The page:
In fitting the artwork into the double-sided frame designed by Jordan, the hinging process – or attaching of the artworks to the mats – was very precise. “We wanted to keep the hinging minimal, and cover the least amount of area on the verso of the drawing as possible,” explained Jordan. “Following our standard practice, our technicians employed archival and reversible methods — Japanese paper hinges and rice starch paste were used in the hinging process. We allowed for about 1/16” float space all around the artwork.” Two 8-ply mats were also used — one on each side of the artwork.
Jordan used beveled maple strainers, which were finished with the same white and ivory rub finish to match the frames, which served to keep consistency and to ease viewing.
The framed works were displayed in the gallery space following a semi-chronological order, tracing “the process of an artist finding his hand” (Vogue).
While the Katz frames have a defined front (drawing) and a back (text), we often design and build frames for works that are truly double-sided, i.e. that serve to display two distinct works of art on each side of the paper. Usually this requires a free-standing frame that is — like the artworks — double-sided. An example below (frame has no art in it, just mat board), a double-sided frame where both sides are designed exactly alike, and each side of an artwork can be presented exactly the same.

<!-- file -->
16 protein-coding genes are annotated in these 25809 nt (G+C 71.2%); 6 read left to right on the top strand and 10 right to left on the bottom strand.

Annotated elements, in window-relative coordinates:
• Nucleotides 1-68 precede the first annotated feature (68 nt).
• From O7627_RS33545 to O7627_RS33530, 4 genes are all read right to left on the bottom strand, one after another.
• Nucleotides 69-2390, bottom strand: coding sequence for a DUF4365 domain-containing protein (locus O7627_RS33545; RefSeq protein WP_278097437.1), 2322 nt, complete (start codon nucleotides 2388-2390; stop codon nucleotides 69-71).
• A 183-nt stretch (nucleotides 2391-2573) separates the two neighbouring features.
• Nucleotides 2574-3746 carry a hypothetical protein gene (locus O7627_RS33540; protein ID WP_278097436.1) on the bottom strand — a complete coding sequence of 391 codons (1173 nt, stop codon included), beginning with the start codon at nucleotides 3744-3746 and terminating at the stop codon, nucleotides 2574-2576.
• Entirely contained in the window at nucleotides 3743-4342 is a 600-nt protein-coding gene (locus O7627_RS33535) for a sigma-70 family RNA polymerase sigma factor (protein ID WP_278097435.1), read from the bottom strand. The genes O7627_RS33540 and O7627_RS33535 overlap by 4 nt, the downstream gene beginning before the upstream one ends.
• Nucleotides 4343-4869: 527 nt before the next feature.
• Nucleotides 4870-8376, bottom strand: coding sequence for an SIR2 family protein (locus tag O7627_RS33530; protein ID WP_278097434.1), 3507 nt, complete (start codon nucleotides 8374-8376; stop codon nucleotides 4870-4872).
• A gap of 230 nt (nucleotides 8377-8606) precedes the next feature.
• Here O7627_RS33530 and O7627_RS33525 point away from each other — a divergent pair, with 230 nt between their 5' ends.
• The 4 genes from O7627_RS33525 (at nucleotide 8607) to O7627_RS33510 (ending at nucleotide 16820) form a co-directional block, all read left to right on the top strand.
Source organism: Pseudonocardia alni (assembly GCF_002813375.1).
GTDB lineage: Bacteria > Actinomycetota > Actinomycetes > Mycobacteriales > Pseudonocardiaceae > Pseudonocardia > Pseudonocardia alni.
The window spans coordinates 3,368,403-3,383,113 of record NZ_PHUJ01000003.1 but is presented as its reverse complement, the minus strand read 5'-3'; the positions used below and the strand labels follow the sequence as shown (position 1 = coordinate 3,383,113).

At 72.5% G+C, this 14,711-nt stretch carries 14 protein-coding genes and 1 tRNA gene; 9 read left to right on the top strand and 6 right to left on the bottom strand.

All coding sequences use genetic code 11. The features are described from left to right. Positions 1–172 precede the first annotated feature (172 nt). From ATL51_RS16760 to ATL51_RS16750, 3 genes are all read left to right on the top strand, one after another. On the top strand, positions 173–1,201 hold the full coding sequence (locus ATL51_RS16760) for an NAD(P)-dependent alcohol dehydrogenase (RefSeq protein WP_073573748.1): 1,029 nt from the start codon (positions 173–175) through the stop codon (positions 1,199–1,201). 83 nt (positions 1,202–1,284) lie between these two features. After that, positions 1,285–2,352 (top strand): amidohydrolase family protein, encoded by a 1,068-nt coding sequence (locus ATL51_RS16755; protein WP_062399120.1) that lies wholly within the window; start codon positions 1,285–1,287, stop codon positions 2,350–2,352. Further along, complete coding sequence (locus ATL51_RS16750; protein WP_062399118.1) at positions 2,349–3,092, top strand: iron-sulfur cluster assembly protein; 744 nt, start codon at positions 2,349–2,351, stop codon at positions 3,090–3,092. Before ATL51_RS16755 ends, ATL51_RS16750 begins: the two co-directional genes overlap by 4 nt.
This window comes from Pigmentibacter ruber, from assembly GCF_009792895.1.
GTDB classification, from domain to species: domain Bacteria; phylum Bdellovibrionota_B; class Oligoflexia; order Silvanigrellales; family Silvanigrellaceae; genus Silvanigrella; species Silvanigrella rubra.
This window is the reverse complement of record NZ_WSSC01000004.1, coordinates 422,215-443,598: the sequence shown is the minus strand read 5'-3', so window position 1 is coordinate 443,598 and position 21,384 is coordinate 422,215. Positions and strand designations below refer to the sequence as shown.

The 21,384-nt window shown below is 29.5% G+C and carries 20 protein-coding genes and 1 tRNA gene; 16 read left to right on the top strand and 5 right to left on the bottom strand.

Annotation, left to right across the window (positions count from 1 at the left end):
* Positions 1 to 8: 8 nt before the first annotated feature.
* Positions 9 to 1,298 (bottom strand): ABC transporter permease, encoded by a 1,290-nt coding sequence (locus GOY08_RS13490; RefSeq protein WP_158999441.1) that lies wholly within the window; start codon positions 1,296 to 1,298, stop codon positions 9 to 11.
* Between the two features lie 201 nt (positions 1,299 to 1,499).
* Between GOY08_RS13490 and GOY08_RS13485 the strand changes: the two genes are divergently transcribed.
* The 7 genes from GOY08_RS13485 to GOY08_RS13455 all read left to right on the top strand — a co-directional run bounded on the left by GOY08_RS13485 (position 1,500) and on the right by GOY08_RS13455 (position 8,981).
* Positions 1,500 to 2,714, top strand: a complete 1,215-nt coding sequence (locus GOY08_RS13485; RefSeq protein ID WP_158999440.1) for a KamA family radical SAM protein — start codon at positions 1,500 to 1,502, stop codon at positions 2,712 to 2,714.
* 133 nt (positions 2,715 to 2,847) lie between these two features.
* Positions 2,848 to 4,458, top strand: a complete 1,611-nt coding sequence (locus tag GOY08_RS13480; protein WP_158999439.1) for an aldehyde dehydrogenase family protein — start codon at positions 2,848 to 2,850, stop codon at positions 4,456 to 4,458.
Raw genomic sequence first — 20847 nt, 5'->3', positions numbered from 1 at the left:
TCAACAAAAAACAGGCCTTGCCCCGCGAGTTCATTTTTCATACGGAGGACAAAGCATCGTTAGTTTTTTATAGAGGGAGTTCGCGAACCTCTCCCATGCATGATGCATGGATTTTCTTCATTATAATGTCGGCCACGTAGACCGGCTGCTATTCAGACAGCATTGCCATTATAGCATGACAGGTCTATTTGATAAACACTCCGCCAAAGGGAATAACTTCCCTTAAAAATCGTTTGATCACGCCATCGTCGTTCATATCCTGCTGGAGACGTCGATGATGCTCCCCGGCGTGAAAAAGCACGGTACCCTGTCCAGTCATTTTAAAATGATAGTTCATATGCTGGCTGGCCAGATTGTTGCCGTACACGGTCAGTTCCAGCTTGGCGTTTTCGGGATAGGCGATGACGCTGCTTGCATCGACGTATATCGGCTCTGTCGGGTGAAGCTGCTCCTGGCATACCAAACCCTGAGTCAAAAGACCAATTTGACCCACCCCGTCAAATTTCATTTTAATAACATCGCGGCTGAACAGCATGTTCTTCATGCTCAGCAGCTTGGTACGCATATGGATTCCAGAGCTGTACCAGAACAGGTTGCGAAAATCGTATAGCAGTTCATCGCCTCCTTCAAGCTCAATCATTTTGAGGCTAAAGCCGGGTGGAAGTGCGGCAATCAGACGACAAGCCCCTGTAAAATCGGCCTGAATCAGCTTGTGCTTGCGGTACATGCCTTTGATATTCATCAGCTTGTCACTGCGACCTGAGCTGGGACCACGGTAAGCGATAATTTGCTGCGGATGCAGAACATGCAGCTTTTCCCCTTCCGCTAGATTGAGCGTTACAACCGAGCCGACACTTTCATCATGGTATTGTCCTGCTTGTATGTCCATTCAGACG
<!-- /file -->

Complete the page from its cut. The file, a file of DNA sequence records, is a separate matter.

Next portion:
As shown here, our designers can create myriad ways to display almost any type of artwork.
Text, frame photos: Jennifer M. Clark
Installation photos: All artwork by Alex Katz; photos courtesy of Timothy Taylor Gallery.